There is Always Two Groups of LEAN Stakeholders – Leaders and Employees Affected by the Change

The Lean Six Sigma strategies require that many things in a company are changed. These changes are designed to help make improvements, but unfortunately, they don’t always occur overnight. Many people on leadership teams focus on the long term benefits of a given change, without really considering how it will impact employees immediately, or what type of push-back there may be.

Managers often mistakenly think that they can just force these changes through, since they are the boss and the employees need to follow the rules. While it may be possible to get employees to follow directives, that is not the same as getting them to actually support the changes, which is how long term success is achieved. The phrase often used for this is “culture change” because it requires that everyone shift the way they are looking at any changes.

Planning for Opposition

A lot of planning goes into making any sort of changes for a six sigma program. One of the things that should not be overlooked is what types of opposition the change is likely to bring. Most people don’t like to have changes forced on them, and they will push-back, without even considering whether or not the change will be to their benefit.

With this in mind, leadership teams should take the time to think about what types of objections employees will have, and why. Figuring these things out ahead of time will allow them to present the changes in a way that also addresses these concerns.

Presenting the Change

When presenting the change to the employees of a company, it needs to be done in the proper way. Simply dictating what changes will be made, for example, will immediately cause people to resist the change. Instead, present what types of problems the changes are going to address. Show why the new way will benefit everyone, including the employees, in the long run.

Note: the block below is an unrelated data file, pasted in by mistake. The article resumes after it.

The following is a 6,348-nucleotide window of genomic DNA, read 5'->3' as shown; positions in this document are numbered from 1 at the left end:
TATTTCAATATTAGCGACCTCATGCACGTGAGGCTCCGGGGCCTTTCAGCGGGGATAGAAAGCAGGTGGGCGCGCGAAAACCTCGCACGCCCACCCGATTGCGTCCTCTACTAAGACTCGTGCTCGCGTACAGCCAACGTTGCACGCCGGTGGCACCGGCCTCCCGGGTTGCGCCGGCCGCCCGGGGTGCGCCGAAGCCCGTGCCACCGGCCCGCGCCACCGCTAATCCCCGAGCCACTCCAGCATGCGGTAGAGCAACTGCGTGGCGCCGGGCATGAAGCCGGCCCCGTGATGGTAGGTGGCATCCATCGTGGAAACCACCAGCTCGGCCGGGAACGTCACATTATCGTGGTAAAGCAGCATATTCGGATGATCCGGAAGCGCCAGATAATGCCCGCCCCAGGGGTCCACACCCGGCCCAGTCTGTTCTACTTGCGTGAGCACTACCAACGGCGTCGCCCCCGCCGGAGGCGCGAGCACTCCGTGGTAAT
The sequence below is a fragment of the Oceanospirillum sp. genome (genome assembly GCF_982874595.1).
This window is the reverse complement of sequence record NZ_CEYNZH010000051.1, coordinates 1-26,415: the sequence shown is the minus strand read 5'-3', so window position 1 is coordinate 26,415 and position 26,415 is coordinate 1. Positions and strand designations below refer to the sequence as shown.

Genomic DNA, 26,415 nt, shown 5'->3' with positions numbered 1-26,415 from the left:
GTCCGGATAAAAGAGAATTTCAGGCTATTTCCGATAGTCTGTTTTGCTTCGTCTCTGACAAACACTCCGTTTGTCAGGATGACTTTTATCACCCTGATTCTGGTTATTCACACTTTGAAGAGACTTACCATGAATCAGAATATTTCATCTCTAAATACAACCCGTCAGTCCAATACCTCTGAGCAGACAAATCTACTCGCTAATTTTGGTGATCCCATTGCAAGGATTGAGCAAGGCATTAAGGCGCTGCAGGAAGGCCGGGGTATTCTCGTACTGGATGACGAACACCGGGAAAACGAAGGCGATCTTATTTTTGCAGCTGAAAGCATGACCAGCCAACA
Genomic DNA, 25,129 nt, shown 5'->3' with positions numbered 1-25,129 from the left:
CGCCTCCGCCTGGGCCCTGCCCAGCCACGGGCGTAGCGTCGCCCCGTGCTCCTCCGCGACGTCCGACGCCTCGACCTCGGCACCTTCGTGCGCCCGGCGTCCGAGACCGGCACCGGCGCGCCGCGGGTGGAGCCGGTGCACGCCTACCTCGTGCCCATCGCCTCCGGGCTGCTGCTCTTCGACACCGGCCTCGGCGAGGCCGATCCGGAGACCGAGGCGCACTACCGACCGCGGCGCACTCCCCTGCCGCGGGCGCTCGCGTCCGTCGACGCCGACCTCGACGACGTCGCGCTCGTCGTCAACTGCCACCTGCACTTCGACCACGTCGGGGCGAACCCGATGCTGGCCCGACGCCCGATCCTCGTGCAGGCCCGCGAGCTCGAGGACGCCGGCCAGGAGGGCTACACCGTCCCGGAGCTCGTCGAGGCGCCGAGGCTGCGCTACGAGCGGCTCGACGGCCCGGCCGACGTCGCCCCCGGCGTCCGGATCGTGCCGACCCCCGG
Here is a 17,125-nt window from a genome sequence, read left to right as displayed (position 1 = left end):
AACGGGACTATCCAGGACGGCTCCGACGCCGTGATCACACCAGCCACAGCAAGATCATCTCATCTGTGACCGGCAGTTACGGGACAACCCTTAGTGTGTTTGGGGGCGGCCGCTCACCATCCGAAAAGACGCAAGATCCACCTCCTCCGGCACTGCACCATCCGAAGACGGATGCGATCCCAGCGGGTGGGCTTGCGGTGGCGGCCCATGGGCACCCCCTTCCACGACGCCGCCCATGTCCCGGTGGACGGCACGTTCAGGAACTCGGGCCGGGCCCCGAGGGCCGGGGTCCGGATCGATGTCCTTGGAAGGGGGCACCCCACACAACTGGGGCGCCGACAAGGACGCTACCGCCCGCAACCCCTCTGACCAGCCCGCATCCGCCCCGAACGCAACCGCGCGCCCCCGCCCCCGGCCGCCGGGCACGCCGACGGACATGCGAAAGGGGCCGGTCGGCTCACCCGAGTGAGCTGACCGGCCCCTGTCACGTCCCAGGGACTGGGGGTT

In most cases, the changes will directly impact the employees to a much greater extent than it will the management team, so it is critical that the employees understand why the change is being made.

Don’t Deny Difficulty

When presenting the change, don’t make the mistake of trying to hide or gloss over the difficult parts of the change. Instead, tell the employees about it openly and honestly, while also focusing on why it will be well worth it in the end. If management attempts to hide the difficulty, it will only cause employees to resist the change more when they figure it out on their own.

Influence People in Multiple Ways

Leadership teams need to know that there are many different ways that people can be influenced. Simply giving a motivational presentation, for example, might be enough to get the support of some employees. Others, however, won’t be moved by this type of thing. Think of all the different ways to influence people, and meet them at every point possible. Whether it is training, rewards, increased autonomy, purpose, or any number of other factors, try to meet people in ways that will influence those most.

Be Flexible

When attempting to change the culture and get everyone to support changes that are being made, don’t be afraid to make adjustments as time goes by. Even the best of plans will often need to be modified as new information is gathered. When implementing a change, make sure it is clear that the management team is open to suggestions at every phase of the change.

Show that this change is not just being done for the sake of change, but because the leadership team truly wants to get the best possible results in the facility. Listening to suggestions and making adjustments is a great way to ensure everyone feels like they are part of the team, which means they are more likely to work together for success.

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